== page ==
I only just got back to Germany after leaving Israel early this morning and am still a bit ragged from two flights and a long express train journey, the whole procedure made greatly more stressful by the fact that Pegasus Airlines lost my suitcase somewhere between Tel Aviv and Cologne. However, I’ve still got a “suitcase” of dreams of Israel with me on my computer. By that I mean a collection images of things and places that surprised so much they stopped me in my tracks, as well as those things I expected to find there like the palm and citrus trees, vineyards and olive groves, the beaches, mountains and between them the ancient ruins. You can look all the latter up on the internet and find many better photographs of them than I took during the last weeks, so there’s no point in showing you many of them (I’m making just a single exception below). I’m also leaving out all the things that I’ve already shown you in the blog postings headed “Israel Riesling Diary ” during the last two weeks. Instead, I decided to concentrate on the surprising Israel, because it normally gets so little attention in the West. Hence the following gallery of images, that I snapped up and when they suddenly grabbed me. Above and below are the sole wine images I have to offer in this category, and the contrast between them strikes me as saying something important about Israeli wine.
As this image, taken in the cellars of one of Israel’s large Kosher wineries (all of Israel’s large wineries are Kosher) shows, the wine industry is one of many places place where the nation’s twin obsessions with profits and prophets meet.
Often Israel is many things at once that seem contradictory at first glance. I began wondering if – in the non-spatial sense – Israel is actually infinite. However, sometimes it was the simple things, like a plate of bread and salt, which touched me most.
History may not be everywhere in Israel as is sometimes claimed, but you certainly keep bumping into it, and repeated collisions with it drove home how what you see is always like a half-eaten slice of layer cake.
The contemporary reality of Israel is much more difficult to decipher than the past, because it isn’t divided up into neat portions (e.g. Roman, Crusader, Ottoman), and every time you think you’re beginning to make sense of it it knocks you off balance yet again.
Of course, you can’t avoid the military situation if you spend two weeks traveling around the country as I did. One side of this was talking to and hearing about young Israelis who served during the nation’s recent war with Hamas in Gaza, and the other was what I saw myself. Israel’s military strength struck me as being much greater than many of its older people realize, but the psychological price of its wars on its youth is also much greater than they usually acknowledge.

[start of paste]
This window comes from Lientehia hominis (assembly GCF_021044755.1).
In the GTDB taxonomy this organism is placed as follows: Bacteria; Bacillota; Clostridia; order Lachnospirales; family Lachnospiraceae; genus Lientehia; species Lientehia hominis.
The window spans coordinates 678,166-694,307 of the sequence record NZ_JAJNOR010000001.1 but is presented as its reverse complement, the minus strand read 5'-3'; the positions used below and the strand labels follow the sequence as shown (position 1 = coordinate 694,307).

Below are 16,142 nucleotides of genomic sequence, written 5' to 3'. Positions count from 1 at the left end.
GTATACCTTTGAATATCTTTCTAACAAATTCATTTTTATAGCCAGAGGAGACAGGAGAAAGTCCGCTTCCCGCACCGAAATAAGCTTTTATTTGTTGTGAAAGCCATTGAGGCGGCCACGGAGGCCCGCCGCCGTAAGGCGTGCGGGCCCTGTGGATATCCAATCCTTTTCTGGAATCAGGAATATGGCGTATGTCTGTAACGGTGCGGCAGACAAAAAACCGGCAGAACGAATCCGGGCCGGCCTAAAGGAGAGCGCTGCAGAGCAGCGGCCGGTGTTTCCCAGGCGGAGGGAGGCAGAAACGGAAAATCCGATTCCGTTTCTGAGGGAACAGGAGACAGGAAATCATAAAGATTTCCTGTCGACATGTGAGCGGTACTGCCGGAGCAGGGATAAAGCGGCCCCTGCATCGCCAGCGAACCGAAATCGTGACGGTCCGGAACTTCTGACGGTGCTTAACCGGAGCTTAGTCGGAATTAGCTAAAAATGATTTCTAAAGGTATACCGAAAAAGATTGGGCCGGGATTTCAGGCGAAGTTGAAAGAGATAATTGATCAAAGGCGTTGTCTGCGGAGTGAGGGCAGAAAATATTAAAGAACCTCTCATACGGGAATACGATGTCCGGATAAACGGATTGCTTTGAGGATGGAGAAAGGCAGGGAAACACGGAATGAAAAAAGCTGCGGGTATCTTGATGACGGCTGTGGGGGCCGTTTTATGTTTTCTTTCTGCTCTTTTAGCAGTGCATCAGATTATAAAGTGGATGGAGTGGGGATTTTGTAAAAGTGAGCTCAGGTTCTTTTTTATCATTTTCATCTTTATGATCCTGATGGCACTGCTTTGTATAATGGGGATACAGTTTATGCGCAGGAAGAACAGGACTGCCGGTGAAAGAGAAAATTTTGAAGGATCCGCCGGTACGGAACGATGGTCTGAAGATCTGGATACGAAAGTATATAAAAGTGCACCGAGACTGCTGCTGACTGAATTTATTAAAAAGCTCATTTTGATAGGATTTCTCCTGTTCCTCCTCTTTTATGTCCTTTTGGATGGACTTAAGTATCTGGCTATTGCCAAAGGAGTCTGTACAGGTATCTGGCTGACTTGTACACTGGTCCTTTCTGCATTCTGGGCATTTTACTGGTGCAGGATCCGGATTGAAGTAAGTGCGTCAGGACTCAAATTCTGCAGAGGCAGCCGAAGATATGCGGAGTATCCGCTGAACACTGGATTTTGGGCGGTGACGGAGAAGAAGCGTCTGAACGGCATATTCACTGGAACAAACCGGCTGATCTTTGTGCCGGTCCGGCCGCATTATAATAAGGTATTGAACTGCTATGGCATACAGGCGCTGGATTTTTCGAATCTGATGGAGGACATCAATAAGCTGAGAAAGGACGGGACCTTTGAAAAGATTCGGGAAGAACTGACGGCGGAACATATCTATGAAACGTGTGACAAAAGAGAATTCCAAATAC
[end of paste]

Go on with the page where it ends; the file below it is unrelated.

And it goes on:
Profound as they are, Israel’s conflicts tend to be over-emphacized by the international media, because they tend to ignore the peaceful coexistence of Arabs and Jews in many parts of the country. Experiencing that made me wonder if a federal Israel with autonomous Arab provinces might not be the best solution. Of course, this would require the laying down of arms and increased cooperation on the basis of mutual interest.
I hope that in an elliptical way this gallery and my picture captions give an idea of how wonderfully disorientating my experiences of Israel were, because a few images couldn’t do justice to the rich human diversity (Jewish, Arab and other) of the place.
One experience could never be captured in this way, also because photography is forbidden at Yad Vashem, the Memorial Museum to the victims of the Holocaust. The enormity of the historical fact and its continuing reverberations in our world also make that impossible. I felt an enormous sense of loss for the six million Jewish people murdered by a coalition of German Nazis and their brutal cohorts of many other nationalities. (Yad Vashem makes it easier to grasp these basic and terrible facts than any other Holocaust exhibit I’ve seen). I also came away with a much clearer impression of the indifference of the Allies who said some fine words when it suited their purposes, but always had a good reason not to actually do anything about this terrible crime. That makes, “learning from history,” an obligation rather than just a good idea.